Come in from the cold, stranger, and prepare yourself for the best and bloodiest work from Hammer horror's archetypal vampire countess. Let me take your scarf ...
Pulling teeth ... Ingrid Pitt in crowd-drawing form for The House That Dripped Blood. Photograph: Everett Collection / Rex Features
Following Ingrid Pitt's death at 73, apparently from heart failure, her daughter Steffanie told the BBC the actor should be remembered as the vampire countess with the "wonderful teeth and the wonderful bosom". There seems little doubt Pitt will remain associated with the particular blend of gore and sex appeal that typified the Hammer movies of the early 1970s, and which remain her trademark.
Ingoushka Petrov was born in Poland in 1937 to a German father and Jewish mother. Confined to a concentration camp for much of the war, she later moved to Berlin where, in the 1950s, she married an American soldier. They moved to California but the marriage failed and she returned to Europe. In the 1960s, Pitt worked with the Berliner Ensemble theatre company under Helene Weigel, widow of Brecht, and secured a few small film roles in pictures including Doctor Zhivago and Where Eagles Dare. Here she is as Heidi, the "pretty Alpine rose" and Allied spy with whom Richard Burton arranges a liaison in the latter.
It was in the 70s that Pitt achieved prominence through her work with Hammer. The Vampire Lovers (1970), based on the Joseph Sheridan Le Fanu novel Carmilla, was one of the studio's most unabashed attempts to meld horror with sex – notably girl-on-vampire-girl action. In the lead role, Pitt seduced and drained a number of women, bumping off those who might stand in her way, before being dispatched by Peter Cushing. Here she is getting stuck into Kate O'Mara.
The following year, Pitt appeared in the portmanteau film The House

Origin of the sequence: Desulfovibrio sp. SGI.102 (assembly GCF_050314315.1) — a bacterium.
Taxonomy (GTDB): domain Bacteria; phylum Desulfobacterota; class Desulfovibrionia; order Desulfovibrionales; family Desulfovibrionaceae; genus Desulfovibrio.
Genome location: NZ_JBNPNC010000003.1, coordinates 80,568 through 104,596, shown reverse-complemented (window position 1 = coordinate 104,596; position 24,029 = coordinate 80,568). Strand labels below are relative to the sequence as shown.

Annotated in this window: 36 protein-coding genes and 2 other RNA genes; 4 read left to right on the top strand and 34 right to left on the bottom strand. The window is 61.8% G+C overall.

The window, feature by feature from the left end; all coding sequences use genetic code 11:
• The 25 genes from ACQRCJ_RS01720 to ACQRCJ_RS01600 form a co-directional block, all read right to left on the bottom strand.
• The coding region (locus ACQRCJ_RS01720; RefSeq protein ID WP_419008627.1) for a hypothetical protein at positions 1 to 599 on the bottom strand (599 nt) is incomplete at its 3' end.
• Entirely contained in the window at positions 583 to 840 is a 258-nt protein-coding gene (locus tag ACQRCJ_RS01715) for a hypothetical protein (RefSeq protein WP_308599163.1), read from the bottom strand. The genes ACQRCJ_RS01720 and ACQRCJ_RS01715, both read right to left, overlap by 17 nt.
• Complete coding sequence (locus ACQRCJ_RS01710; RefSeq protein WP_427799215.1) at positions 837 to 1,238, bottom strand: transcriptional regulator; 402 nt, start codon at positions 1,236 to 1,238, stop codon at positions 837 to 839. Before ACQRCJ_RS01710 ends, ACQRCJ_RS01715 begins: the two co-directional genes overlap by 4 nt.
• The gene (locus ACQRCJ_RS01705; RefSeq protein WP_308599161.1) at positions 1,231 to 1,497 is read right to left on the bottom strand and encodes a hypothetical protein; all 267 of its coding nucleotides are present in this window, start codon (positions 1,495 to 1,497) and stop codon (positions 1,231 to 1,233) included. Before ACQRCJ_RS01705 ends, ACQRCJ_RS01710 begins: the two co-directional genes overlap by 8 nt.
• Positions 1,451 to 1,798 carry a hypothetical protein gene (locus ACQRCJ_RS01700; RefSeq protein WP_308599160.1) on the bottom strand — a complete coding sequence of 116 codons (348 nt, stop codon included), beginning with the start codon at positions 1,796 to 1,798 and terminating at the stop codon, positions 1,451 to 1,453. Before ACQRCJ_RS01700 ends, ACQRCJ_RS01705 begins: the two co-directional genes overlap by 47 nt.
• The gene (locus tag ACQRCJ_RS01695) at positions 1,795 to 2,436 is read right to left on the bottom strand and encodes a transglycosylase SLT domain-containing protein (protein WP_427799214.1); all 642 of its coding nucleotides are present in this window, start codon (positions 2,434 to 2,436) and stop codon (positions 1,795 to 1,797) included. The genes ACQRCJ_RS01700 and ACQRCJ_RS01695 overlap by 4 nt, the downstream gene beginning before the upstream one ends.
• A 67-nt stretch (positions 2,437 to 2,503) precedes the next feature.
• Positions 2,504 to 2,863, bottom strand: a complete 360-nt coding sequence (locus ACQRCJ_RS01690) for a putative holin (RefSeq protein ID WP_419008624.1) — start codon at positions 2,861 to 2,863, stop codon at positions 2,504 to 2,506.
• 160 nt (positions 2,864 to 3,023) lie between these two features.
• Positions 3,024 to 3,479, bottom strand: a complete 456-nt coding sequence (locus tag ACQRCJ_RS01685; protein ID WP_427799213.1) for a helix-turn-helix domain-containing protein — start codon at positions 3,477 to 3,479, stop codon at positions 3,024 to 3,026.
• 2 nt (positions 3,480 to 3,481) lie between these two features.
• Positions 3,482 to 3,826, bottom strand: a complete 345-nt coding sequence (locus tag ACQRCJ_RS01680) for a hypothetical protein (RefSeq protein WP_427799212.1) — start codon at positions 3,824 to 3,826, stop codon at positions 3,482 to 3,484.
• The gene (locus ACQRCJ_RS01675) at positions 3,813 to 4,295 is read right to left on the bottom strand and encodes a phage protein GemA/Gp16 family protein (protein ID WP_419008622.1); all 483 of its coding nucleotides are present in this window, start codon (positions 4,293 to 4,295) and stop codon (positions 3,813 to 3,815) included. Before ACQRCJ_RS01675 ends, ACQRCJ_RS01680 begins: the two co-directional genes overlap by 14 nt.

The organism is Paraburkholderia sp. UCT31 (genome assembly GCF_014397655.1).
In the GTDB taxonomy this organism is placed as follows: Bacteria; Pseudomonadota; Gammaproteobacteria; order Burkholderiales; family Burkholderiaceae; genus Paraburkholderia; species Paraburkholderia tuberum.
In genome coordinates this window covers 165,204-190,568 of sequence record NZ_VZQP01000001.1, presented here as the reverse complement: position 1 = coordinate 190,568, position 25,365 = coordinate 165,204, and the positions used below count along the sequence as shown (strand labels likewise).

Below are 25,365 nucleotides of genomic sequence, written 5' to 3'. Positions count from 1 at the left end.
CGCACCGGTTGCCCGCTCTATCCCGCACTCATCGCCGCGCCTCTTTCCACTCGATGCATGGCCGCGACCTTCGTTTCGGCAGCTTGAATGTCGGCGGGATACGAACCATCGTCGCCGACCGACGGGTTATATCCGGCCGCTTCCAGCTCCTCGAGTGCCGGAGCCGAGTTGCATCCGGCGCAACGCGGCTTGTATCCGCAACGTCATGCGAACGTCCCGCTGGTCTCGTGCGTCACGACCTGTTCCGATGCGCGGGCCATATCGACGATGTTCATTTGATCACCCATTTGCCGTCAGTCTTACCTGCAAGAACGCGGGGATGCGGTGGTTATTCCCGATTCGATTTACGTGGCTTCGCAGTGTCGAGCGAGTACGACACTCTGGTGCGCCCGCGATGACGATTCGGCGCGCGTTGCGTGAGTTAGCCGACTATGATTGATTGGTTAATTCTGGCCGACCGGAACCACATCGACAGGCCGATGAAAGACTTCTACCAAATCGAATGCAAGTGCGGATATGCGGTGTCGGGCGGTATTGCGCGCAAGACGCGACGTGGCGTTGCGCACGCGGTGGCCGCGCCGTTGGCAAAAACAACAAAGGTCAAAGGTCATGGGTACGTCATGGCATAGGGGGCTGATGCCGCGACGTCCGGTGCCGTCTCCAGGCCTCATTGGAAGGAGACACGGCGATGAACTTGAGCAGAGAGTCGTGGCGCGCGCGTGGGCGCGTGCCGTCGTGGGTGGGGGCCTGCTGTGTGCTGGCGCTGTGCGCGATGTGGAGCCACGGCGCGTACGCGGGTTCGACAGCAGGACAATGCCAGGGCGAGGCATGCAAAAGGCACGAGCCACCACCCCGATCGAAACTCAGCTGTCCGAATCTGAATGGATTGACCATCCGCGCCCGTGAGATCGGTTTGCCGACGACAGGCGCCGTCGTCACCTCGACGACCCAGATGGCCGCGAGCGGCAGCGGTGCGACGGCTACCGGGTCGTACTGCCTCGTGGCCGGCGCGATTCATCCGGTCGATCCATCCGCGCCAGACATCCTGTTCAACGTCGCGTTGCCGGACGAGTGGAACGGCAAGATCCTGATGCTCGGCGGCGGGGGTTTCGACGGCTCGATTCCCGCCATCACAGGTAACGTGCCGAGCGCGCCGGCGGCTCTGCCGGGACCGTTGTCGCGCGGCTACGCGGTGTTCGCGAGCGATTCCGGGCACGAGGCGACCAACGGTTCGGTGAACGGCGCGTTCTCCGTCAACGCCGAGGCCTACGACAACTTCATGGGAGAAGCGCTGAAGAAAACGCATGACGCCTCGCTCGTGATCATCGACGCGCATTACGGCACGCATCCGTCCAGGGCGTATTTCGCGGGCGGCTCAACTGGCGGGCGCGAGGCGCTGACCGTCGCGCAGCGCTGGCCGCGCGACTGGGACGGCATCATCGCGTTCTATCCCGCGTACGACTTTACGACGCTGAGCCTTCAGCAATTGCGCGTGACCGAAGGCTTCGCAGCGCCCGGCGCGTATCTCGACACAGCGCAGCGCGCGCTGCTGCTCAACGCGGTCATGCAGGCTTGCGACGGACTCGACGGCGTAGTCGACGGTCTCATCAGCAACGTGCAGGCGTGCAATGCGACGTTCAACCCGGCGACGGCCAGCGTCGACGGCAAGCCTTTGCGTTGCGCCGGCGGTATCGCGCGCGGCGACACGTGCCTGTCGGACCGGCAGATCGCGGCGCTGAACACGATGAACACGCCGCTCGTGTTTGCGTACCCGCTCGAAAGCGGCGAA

That Dripped Blood (opposite Jon Pertwee in a vampire-themed segment called The Cloak) and also played the title role in Countess Dracula, a film about a noblewoman fond of bathing in virgin blood. As the trailer shows, Pitt got to alternate between luminous beauty and rather credible prosthetic grotesquerie.
In 1973 she took a role as the island librarian in The Wicker Man, Robin Hardy's venerable pagan shocker. At the start of this climactic scene, she helps Britt Ekland anoint the islanders' intended sacrifice, Edward Woodward.
Along with TV appearances in the late 70s and 80s, Pitt became established as a cult horror figure, much in demand at conventions. She also wrote a number of books and scripts, including some for Doctor Who. She appeared in the episodes The Time Monster and Warriors of the Deep. There were roles in the TV series Smiley's People and war dramas such as Who Dares Wins and Wild Geese II, generally as a baddie. Pitt also founded a touring theatre company. In more recent times, she continued to appear in low-budget supernatural-themed films such as The Asylum and Green Fingers, which was shot in Bocking, Essex. In this on-set report from Anglia News, Pitt can be seen having a swing at a nurse with a hatchet.
It seems apt that Pitt's final credit, Sea of Dust – a tongue-in-cheek homage to Hammer and the Mario Bava films in which she starred alongside Tom Savini – was a tribute to the horror genre with which she was so closely associated.
Pitt also wrote an autobiography, Life's a Scream, and several books of horror trivia, and remained active on the fan circuit. This clip from the New
Jersey Monster Mania convention in 2004 shows that, long after she drank from their veins, Pitt had them eating out of her hand.
• Still thirsty for more on Ingrid Pitt? Try our gallery.
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